Donald Trump’s Tweet About CHIP Is Not Helping Government Shutdown Negotiations

by Chelsea Stewart
Pool/Getty Images News/Getty Images

Thursday, Jan. 18, marked another back-and–forth between Republicans and Democrats. As the two parties continue to debate a spending bill and the possibility of a government shutdown grows more and more likely, the Children’s Health Insurance Program (CHIP) has become a sticking point. President Donald Trump’s latest tweet also makes that possibility look like an inevitable reality and has people wondering "how is CHIP related to a government shutdown?"

If Congress doesn’t send a budget bill to Trump by midnight on Friday, Jan. 19, the federal government will be forced to shut down, meaning non-essential agencies will close and many federal employees won't get paid. As a solution, Republicans have proposed a short-term bill that would keep the government open until Feb. 16 while extending the CHIP program for six years, according to The Washington Post; however, the legislation would not include protections for Deferred Action for Childhood Arrivals (DACA) recipients, one of the key demands of Democrats. Republicans included CHIP funding in the bill to get Democrats on board with it, but Trump’s latest tweets seem to undermine that.

As the future of the budget agreement remains in the air, Trump took to his Twitter to apply pressure to Democrats to come up with a solution — but instead, he may have undermined his own party's stance. On, Jan. 18, Trump tweeted, “CHIP should be part of a long term solution, not a 30 Day, or short term, extension!” Trump also expressed concerns about a possible shutdown's effect on the military, writing, “A government shutdown will be devastating to our military … something the Dems care very little about!”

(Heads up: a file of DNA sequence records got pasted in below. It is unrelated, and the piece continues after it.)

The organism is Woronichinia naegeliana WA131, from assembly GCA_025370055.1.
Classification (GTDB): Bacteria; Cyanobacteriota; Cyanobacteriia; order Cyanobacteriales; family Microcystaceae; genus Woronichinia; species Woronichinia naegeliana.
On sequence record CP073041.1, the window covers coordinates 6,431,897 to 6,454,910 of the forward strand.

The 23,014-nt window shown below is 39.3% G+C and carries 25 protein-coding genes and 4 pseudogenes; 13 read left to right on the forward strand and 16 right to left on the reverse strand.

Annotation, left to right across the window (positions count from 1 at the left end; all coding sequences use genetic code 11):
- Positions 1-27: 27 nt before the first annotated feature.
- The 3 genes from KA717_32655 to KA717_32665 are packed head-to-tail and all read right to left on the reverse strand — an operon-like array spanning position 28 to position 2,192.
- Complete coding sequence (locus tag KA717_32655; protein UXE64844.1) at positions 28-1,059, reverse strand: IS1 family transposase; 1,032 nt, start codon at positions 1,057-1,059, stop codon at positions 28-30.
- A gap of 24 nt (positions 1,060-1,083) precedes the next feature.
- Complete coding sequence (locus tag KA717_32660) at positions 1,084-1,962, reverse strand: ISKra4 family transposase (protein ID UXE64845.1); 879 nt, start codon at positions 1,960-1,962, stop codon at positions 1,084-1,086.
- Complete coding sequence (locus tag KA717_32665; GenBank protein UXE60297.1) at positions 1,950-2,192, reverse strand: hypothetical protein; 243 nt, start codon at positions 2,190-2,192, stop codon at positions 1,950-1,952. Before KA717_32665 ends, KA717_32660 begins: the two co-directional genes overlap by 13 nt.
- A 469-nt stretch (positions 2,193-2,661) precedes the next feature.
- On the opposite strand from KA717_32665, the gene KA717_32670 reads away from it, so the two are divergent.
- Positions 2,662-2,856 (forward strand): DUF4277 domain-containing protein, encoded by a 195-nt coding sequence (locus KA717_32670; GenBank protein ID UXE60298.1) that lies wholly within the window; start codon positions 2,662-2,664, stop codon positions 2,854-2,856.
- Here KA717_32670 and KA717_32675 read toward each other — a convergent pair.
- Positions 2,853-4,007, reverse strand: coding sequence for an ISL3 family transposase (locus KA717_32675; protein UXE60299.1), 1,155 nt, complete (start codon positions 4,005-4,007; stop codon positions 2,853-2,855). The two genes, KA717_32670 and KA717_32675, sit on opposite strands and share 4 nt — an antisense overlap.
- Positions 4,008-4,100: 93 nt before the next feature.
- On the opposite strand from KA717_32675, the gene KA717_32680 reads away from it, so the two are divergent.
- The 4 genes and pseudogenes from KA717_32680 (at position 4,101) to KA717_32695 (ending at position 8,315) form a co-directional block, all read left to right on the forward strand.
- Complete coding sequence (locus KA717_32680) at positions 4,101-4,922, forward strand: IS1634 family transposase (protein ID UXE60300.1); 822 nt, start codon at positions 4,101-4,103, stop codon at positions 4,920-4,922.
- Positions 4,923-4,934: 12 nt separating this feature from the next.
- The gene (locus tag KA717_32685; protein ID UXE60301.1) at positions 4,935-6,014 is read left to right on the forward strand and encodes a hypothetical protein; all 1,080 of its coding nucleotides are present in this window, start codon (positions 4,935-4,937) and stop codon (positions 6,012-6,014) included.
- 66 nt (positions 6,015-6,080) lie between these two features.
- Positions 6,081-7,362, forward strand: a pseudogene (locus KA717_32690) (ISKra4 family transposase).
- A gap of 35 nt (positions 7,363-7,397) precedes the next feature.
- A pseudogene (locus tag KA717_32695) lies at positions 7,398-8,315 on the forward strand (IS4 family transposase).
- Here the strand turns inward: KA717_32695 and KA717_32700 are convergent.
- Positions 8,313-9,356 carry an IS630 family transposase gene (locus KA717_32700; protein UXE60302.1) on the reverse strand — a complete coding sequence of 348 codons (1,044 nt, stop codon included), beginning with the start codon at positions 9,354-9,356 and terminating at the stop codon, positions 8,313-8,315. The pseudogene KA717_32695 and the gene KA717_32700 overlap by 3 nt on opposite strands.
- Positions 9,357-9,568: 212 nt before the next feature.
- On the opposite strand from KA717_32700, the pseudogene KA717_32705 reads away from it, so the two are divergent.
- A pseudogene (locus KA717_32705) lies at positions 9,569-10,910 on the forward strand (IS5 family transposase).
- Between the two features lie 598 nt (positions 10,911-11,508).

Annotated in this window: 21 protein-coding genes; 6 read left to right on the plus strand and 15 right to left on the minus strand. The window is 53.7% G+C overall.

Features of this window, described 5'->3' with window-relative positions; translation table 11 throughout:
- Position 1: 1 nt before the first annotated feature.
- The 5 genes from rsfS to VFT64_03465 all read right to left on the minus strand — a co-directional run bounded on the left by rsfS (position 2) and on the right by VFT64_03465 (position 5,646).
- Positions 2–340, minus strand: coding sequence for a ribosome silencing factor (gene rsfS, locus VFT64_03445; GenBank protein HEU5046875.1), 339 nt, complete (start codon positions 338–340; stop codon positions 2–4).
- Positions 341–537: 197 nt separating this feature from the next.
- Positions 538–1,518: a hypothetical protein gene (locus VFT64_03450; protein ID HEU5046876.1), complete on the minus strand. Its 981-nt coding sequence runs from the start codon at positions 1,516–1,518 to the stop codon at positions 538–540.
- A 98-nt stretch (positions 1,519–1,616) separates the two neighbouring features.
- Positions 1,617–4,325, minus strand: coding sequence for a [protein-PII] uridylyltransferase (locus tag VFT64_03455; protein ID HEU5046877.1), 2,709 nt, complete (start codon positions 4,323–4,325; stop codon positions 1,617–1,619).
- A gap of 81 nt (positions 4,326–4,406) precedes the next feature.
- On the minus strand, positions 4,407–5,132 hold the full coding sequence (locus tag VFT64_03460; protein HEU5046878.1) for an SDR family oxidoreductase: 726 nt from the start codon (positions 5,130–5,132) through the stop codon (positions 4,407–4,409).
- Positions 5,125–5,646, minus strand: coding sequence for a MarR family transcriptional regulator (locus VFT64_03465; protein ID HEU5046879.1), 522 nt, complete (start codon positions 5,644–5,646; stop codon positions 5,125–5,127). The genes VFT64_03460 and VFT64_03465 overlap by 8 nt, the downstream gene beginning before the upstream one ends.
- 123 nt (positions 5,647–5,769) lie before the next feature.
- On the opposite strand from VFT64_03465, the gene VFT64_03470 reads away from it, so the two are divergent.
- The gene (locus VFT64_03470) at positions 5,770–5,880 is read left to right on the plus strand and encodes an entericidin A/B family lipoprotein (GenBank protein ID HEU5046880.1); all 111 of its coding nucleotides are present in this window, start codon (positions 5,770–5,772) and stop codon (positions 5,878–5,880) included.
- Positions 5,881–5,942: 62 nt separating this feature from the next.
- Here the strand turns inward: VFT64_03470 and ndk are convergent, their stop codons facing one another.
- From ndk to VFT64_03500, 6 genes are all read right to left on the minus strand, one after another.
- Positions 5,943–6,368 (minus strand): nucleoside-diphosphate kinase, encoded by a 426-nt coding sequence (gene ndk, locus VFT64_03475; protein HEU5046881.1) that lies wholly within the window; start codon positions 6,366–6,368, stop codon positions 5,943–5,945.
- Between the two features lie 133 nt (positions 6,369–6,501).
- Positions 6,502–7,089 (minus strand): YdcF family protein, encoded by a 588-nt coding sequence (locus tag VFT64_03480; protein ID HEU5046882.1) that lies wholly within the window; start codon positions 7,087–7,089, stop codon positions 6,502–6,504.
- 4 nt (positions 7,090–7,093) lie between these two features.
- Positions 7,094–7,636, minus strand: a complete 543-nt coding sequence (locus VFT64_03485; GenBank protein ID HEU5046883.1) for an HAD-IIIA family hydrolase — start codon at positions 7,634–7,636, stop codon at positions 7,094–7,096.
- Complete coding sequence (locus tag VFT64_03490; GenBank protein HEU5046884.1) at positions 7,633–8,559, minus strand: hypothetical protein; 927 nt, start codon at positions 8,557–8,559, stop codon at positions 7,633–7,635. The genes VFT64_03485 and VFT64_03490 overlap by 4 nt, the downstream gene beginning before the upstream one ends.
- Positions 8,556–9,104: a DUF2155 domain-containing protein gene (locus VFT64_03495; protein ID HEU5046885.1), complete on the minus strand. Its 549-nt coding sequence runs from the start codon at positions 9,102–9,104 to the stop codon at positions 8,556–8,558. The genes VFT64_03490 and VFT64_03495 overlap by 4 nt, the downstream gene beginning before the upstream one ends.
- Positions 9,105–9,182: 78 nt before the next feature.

CHIP is a program that provides health insurance to low-income children which usually has strong bipartisan support. It was originally sponsored by a Republican, Sen. Orrin Hatch, in 1997. According to, the program offers coverage for immunizations, hospital care, prescriptions and other services.

But since the program is allocated a certain amount of funds from the government, Congress has to reauthorize funding for the program every few years. The last time it was reauthorized was in 2015, with only two years of funding provided — and in September 2017, the program's funding ended and Congress did not reauthorize it. Since then, Congress has been imposing temporary spending bills to avert a shutdown. But states are scrambling to keep the program running, and some states could see their funds running out as early as Jan. 19, according to NPR.

In a news conference on Jan. 18, House Speaker Paul Ryan promised legislation would be passed soon, and expressed that he had no intention of hurting the military with the shutdown. He said, “I have confidence we’ll pass this because I think members understand, why on earth would we want to have a government shutdown, hurt the military … that is not in anyone’s interest.” He also added that the president supports his plan, according to CNN. However, Politifact notes that a shutdown wouldn't drastically affect the military, and that "critical military functions" would continue.

The last government shutdown happened in 2013 when Republicans tried to implement changes to the ACA, better known as Obamacare, to no avail. It lasted 16 very eventful days. During the shutdown, from Oct. 1 to Oct. 17, 2013, about 800,000 federal employees were out of work without pay, per ABC News, and another 1.3 million had their paychecks delayed and worked without an expected pay date. The shutdown was the third-longest in United States history, according to USA Today, and cost the country an estimated $24 billion, or $1.5 billion a day.

As the most recent legislation deal's deadline grows closer, let’s just hope it doesn’t cause the country the same fate. Cross your fingers.